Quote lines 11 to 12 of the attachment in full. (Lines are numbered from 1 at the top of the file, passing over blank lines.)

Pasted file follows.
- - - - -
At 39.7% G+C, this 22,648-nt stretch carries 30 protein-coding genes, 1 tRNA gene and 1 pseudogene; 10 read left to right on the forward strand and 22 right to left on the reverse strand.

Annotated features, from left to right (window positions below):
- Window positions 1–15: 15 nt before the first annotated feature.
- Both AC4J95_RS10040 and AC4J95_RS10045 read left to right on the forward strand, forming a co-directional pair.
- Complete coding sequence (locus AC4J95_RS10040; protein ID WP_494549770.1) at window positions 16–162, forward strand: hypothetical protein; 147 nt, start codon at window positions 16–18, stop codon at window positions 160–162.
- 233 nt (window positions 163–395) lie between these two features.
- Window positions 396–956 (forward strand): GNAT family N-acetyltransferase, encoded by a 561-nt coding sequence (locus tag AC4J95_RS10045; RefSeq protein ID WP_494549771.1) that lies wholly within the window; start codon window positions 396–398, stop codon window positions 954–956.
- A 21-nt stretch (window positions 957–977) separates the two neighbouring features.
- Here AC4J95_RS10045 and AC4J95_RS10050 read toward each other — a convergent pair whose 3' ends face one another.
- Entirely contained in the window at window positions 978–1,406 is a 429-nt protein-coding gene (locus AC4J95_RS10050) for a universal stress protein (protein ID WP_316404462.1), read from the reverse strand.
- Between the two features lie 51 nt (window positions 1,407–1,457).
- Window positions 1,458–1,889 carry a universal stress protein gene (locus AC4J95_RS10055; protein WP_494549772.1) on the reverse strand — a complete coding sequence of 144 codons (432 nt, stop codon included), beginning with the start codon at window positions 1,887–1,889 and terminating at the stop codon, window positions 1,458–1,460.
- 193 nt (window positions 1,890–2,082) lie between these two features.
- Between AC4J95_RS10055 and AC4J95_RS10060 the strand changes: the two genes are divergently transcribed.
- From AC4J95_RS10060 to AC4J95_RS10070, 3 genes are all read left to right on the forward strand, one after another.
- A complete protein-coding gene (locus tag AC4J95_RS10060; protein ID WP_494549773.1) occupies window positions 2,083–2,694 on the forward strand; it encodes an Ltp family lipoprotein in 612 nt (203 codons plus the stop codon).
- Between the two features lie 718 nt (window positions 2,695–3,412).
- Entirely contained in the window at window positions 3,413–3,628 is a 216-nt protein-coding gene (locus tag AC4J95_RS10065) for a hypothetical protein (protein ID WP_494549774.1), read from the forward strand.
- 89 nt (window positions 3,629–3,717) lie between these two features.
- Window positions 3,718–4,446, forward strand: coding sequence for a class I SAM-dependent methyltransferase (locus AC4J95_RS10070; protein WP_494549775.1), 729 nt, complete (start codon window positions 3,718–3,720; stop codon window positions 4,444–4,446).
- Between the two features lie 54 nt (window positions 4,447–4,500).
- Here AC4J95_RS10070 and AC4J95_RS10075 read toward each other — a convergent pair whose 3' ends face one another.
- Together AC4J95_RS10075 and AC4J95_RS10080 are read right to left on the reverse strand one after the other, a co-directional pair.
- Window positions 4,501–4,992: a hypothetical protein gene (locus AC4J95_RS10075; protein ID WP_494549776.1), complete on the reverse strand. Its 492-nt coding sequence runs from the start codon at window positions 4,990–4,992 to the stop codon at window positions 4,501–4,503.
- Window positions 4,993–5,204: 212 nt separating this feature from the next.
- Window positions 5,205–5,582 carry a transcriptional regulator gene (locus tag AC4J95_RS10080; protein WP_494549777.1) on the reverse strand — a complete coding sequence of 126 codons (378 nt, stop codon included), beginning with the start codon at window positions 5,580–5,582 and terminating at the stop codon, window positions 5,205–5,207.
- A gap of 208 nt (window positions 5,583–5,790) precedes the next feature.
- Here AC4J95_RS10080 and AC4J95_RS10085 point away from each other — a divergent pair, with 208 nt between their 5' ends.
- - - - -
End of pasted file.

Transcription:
- Between the two features lie 51 nt (window positions 1,407–1,457).
- Window positions 1,458–1,889 carry a universal stress protein gene (locus AC4J95_RS10055; protein WP_494549772.1) on the reverse strand — a complete coding sequence of 144 codons (432 nt, stop codon included), beginning with the start codon at window positions 1,887–1,889 and terminating at the stop codon, window positions 1,458–1,460.